It’s a “West Coast style” modular synthesizer! It has 50 patch points! It’s… perhaps a little intimidating at first glance.
The Korg volca modular is a “micro modular synthesizer.” This means that it’s made up of individual modules: the sections of a synthesizer that perform different functions, such as selecting the sound source, adjusting the ADSR envelope (attack, decay, sustain, and release of the sound) and the effects sections. This is not as complicated or hard to use as it may seem.
On most modular synths, especially older/classic ones, you have to patch (connect) everything together with patch cables in order to get any sound at all. Without connecting the oscillator to the envelope, (and so on) you don’t get any sound. The volca modular is already wired together internally, and is completely playable without the use of any patch cables — but patching is where the fun really comes in. And the volca modular is designed to let you patch in unexpected and common-sense-defying ways, allowing the creation of really unique sounds.
East vs. West Coast Synthesis
Now with an “East Coast style” subtractive synth (think “traditional” with no patch cables), the oscillators generate a simple wave (usually square or saw shape), which is modified by a filter, creating most of the classic sounds we associate with the word “synthesizer.” “West Coast style” synths like the volca modular work differently: by starting with a more overtone-rich oscillator, such as FM (short for frequency modulation), and combining that with complex control circuits to vary the tone.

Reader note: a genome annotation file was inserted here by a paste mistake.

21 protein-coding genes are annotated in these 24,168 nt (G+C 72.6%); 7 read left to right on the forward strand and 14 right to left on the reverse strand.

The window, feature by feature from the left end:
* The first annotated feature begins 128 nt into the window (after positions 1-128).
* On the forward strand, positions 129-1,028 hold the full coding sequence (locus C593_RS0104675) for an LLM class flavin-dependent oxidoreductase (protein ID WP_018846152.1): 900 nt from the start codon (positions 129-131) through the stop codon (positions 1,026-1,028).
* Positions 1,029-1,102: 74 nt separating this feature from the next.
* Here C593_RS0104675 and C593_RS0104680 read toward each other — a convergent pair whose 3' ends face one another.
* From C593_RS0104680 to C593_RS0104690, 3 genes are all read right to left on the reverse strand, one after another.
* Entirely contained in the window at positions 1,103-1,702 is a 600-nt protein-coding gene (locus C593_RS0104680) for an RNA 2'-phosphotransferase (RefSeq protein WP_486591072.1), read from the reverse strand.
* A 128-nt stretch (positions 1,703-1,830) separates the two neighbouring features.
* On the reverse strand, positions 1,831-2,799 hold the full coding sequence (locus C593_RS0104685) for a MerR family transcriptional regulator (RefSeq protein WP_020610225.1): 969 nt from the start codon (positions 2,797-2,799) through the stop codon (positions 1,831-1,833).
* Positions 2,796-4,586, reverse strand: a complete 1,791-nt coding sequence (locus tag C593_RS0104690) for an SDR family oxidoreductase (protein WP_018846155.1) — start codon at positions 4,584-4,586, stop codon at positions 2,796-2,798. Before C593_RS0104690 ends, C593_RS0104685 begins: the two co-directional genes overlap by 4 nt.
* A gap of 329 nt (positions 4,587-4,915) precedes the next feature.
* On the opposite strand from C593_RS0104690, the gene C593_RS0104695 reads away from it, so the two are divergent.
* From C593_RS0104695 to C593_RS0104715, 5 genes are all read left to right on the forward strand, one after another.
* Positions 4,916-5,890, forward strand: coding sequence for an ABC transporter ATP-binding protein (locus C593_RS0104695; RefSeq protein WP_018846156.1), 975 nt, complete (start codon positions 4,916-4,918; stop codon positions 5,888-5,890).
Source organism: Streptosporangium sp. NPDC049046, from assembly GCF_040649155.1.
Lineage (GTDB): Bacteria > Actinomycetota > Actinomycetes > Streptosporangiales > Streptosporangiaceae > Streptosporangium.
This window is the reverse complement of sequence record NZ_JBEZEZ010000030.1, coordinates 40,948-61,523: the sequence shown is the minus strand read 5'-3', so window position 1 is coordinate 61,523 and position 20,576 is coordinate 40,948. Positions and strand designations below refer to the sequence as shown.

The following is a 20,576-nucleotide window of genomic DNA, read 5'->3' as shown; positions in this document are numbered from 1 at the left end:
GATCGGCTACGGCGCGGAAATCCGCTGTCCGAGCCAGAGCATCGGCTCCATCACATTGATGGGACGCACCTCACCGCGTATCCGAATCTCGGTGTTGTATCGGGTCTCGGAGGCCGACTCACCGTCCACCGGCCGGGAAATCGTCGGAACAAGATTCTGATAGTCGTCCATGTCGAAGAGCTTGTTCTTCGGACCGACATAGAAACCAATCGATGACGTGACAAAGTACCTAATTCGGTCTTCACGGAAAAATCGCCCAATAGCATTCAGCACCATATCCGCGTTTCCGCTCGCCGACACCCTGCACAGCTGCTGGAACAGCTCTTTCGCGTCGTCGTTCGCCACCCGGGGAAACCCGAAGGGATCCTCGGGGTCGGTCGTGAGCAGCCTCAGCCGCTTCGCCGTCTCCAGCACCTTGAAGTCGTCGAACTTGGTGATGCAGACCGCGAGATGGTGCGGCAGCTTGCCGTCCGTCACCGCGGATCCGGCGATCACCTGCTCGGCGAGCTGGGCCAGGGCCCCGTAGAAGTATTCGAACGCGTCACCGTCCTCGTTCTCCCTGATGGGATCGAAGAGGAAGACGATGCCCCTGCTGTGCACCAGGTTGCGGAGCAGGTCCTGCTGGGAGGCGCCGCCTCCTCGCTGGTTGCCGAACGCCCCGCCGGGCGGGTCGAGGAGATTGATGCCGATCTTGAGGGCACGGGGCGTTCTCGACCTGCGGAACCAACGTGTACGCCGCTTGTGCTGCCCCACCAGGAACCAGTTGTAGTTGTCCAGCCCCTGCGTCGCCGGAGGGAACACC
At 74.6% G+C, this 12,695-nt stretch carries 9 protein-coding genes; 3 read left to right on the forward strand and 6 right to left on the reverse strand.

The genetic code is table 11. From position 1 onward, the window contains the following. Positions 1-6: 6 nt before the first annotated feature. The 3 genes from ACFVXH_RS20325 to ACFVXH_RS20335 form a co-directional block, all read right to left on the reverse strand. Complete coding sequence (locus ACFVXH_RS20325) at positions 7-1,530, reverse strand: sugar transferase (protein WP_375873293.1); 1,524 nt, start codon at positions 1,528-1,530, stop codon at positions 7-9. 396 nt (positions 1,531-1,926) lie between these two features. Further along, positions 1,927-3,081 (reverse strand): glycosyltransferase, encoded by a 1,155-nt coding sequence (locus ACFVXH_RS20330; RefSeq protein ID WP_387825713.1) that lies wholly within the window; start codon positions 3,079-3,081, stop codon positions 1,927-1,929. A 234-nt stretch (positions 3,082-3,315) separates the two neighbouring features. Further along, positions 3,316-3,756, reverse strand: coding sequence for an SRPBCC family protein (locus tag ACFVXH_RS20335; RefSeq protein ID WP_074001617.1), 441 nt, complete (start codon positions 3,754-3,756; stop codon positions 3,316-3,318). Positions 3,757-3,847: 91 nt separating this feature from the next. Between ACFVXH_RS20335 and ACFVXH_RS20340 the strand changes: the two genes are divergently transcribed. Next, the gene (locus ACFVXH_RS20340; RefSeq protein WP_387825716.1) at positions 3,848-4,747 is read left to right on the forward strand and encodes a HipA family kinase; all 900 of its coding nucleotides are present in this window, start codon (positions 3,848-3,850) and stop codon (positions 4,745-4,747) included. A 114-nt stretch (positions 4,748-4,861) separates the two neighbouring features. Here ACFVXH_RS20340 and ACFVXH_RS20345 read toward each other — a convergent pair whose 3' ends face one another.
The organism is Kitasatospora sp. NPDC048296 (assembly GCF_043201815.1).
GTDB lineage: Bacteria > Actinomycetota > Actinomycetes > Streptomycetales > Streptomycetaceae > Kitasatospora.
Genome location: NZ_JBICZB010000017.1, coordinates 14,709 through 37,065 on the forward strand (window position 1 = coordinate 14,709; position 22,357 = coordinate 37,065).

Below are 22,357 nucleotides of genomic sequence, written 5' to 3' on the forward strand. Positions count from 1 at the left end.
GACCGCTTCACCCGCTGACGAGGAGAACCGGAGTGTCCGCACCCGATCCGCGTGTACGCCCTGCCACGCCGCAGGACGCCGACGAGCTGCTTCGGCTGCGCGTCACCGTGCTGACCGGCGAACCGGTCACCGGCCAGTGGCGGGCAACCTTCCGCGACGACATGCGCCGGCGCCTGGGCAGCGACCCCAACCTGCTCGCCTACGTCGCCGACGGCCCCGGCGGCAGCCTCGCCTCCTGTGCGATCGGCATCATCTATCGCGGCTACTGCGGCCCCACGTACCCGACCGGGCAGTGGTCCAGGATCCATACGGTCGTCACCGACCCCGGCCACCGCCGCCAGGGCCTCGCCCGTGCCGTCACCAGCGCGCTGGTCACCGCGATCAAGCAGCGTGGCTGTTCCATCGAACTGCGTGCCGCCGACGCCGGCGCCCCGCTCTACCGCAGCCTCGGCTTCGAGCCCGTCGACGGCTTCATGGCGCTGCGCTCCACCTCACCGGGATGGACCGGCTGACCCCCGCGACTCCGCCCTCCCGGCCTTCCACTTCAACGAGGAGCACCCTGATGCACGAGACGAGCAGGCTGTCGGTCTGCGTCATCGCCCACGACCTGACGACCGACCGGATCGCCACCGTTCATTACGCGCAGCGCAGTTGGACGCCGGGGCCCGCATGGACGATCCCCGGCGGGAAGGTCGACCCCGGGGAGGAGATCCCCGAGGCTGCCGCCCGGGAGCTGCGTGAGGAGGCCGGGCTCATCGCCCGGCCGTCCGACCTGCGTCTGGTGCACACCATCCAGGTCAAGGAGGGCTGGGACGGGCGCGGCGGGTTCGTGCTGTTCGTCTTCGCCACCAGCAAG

It’s a bit complicated under the hood, and it makes modular synths more random and harder to control — which is exactly the point. If you have a specific sound in your head that you’re trying to create, it might be hard to get there with a modular synth. But if you try, you’re likely to discover 10 other interesting sounds in the process, which you may never be able to recreate again! In my opinion, the fun of modular synthesis isn’t in diving deep into the manual and trying to figure out how to control the beast, it’s letting the lack of control take over and lead you into new, surprising territory.
So with that said, let’s stop talking about tech specs and start listening to some freaky sounds!
Volca modular in a Mix
For fun I also tried throwing the volca modular onto a synth-pop track I’m currently mixing. I didn’t use the “CV In” on the volca, which uses control voltage to sync the volca modular with your computer or other MIDI gear. Instead I just set the tempo, pressed play, and hoped that it would line up rhythmically with the rest of the track. I got pretty lucky on the first try, but it would be easy to simply record the volca modular then drag it into alignment in your DAW. Or even easier to use CV sync! Here’s the raw recording of the volca modular:
And here’s the track with the other instrumentals (please withhold judgment on this very rough mix!):